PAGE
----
A social enterprise company which manages the Bournemouth International Centre on the south coast is set to be announced as the new operator for Croydon’s Fairfield Halls later this week.
But for legal reasons the council, which owns the Fairfield Halls arts complex, has withheld the identity of the winning bidder. They will be signing what amounts to a pretty chunky concessions contract, with the new management team retaining the money made from staging shows, plays, conferences and concerts in the Croydon venue.
Industry sources have indicated that Dorset-based BH Live, the operators of nearly 20 halls, arts venues and sports centres along the south coast, is to be revealed on Friday as the winning bidder.
Fairfield Halls would be by far the most significant venue BH Live has yet managed.
BH Live’s company website states that it has 3 million visitors per year and £35million turnover. Fairfield Halls could increase that latter figure by one-third.
BH Live manages the Bournemouth International Centre, the Pavilion Theatre and Ballroom with the town’s borough council. Among the notable events staged there recently have been concerts by Barry Manilow and Kylie Minogue, Premier League darts and the 2015 Liberal Democrat party conference.
Last year, venues run by BH Live hosted more than 500 events and welcomed 118,000 conference and exhibition delegates. Indeed, BH Live’s business appears to be stronger in conferences than in staging international calibre classical music, opera or ballet, and that may give some indication of the direction the Fairfield Halls may go, with income from conferences helping to subsidise a more community-based arts programme.
It is notable that Croydon’s council leader Tony Newman has not repeated his earlier boasts that the refurbished Fairfield “will rival the South Bank”.
Such an overblown claim was ridiculous at the time; with BH Live chosen ahead of London-based theatre operators such as ATG, who run the successful arts programme at the Wimbledon Theatre, and who are also understood to have been among early Fairfield bidders, it seems likely to be hard for Newman to live down his remarks in future.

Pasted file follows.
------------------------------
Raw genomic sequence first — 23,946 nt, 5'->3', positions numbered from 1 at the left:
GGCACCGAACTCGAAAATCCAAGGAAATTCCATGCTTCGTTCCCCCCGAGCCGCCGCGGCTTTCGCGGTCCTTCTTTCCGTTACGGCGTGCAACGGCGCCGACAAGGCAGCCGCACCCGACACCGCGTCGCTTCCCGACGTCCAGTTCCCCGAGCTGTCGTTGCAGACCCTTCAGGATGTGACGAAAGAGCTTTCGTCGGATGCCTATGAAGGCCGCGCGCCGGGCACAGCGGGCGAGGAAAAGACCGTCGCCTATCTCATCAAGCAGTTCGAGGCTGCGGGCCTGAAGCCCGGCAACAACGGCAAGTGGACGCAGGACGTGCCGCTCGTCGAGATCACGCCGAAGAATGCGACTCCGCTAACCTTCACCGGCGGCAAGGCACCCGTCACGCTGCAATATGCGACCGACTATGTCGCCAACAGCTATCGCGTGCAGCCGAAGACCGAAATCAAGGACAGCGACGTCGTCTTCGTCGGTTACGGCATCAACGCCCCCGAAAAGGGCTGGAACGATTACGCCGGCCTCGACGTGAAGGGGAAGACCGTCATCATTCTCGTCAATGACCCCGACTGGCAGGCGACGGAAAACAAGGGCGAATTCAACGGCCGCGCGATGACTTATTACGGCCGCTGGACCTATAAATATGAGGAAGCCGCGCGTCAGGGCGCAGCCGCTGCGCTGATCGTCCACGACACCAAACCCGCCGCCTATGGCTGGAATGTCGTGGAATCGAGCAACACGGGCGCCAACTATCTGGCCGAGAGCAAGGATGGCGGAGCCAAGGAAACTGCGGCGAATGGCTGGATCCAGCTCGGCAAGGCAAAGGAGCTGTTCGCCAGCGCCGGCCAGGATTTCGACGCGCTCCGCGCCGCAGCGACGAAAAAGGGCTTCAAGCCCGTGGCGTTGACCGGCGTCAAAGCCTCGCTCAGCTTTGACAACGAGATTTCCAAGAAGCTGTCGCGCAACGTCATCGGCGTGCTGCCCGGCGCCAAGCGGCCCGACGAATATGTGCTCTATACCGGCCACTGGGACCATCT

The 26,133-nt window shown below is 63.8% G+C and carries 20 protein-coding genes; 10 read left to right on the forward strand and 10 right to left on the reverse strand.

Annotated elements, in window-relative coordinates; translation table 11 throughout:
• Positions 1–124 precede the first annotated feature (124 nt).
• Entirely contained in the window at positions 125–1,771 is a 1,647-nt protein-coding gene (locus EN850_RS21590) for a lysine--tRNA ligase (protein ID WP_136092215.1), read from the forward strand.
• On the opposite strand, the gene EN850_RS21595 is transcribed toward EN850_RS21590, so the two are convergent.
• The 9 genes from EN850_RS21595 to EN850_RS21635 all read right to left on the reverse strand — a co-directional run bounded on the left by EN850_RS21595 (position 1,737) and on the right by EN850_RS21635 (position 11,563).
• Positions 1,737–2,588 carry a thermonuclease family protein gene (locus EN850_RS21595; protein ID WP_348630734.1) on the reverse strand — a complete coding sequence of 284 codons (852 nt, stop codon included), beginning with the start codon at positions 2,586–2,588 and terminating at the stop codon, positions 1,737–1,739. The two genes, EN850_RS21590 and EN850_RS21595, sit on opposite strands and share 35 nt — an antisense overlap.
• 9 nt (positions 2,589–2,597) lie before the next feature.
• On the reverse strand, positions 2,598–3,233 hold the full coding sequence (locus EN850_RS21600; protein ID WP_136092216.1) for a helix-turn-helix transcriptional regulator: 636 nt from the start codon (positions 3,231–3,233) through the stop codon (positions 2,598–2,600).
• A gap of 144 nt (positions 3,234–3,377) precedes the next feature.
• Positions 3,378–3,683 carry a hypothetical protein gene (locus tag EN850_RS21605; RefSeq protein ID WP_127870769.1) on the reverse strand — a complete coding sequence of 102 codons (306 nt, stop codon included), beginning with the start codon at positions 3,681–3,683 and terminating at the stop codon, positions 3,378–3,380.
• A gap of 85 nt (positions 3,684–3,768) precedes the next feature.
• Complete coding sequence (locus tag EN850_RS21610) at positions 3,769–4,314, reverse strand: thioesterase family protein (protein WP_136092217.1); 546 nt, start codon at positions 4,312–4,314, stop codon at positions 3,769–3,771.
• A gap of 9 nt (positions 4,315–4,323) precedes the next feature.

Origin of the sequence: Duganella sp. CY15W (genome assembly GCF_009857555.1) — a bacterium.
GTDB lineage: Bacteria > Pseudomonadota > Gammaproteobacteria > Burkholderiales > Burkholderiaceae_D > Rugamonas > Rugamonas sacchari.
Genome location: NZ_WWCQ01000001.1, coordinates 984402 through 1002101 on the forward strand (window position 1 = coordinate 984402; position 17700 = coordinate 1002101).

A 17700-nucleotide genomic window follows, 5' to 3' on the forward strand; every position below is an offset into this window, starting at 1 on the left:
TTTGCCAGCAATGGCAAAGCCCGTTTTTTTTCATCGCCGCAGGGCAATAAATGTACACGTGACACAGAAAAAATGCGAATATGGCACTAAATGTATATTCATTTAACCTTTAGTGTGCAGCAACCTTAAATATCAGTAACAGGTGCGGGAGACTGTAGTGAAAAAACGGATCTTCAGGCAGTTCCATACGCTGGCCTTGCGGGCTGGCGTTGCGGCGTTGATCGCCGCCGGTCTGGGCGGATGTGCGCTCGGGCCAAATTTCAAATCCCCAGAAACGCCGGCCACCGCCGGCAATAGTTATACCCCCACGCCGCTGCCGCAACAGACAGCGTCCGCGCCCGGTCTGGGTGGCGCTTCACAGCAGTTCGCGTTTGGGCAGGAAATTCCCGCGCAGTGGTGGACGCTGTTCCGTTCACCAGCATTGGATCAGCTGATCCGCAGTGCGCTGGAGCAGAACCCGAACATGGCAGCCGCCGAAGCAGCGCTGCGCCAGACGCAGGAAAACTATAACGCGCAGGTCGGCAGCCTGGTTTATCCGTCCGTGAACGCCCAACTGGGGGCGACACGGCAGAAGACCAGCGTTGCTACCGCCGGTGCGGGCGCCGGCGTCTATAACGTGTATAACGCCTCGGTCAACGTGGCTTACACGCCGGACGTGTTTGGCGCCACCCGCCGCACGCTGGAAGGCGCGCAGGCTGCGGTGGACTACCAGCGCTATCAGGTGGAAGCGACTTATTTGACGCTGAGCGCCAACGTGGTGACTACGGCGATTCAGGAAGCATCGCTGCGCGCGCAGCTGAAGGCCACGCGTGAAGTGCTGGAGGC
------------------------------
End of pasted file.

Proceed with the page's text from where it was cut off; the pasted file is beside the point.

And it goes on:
“Bournemouth?” one council figure said when contacted by Inside Croydon. “That’s so very Terry and June. But then, given the Fairfield’s twee reputation in recent years, maybe it is a neat fit. “
The Fairfield Halls include a concert hall, Ashcroft Theatre and Arnhem Gallery. They all “went dark” last July for the first time since the complex was opened in 1962, so that they can undergo a much-needed £30million refurbishment. The closure also marked the winding up of the Fairfield Croydon Ltd, which had been managing the venues.
The successful bidders to run the Fairfield, which is expected to re-open in late 2018, have agreed to comply with the Labour-run council’s London Living Wage policy for all those employed at the Halls.
The value of the contract, which is estimated to be worth between £90million to £180million over the course of the 10-year term and a possible additional five-year option, is contained entirely within ticket sales and hall hires to be arranged by the operator. For Croydon Council, the deal represents a saving of at least £1million per year, as they will no longer be providing a subsidy to the venue out of Council Tax.
The closure of the Halls, instead of a more costly phased redevelopment, met hostile opposition from an organisation that called itself “Save Our Fairfield”. This campaign was readily identified as a bunch of vested interests and Tory stooges from the moment that the previous chief executive of the Fairfield Halls, Simon Thomsett, helped to put out chairs for its meetings and they set up a pretty shabby rendition of “Land of Hope and Glory” sung by a choir that included local Conservative leader Tim Pollard and Tory Assembly Member Steve O’Connell.
Over the weekend, Pollard published a 400-word rant about the Fairfield Halls operator selection process which contained not a single word about the quality of opera, classical music or drama which the new management might bring to the Halls.
“For eight years, Pollard and Croydon Tories allowed the Fairfield Halls to rot, without any of the investment which they desperately needed, both for the buildings and for the cultural programme,” a Town Hall source said.
“It’s just pretty clueless, opposition-for-opposition’s sake stuff. Pollard’s statement showed that he’s more concerned about trying to score political points than having any genuine interest in Croydon’s cultural offer and future.
“A successful charitable trust would surely be the result that would guarantee the community and cultural outcomes that we all want?”
Peter Gunn, BH Live’s chief executive, declined to speak to Inside Croydon when approached about the imminent announcement, but his office directed us to call a member of Croydon Council’s press office staff.
Which we did.
“Can I get back to you on that?” was all the council press officer said before ending the call. Since when, they have not called us back to deny that BH Live is to be the new operator of the Fairfield Halls.
- To read the council key decision report on the Fairfield Halls operator appointment in pdf format, click here
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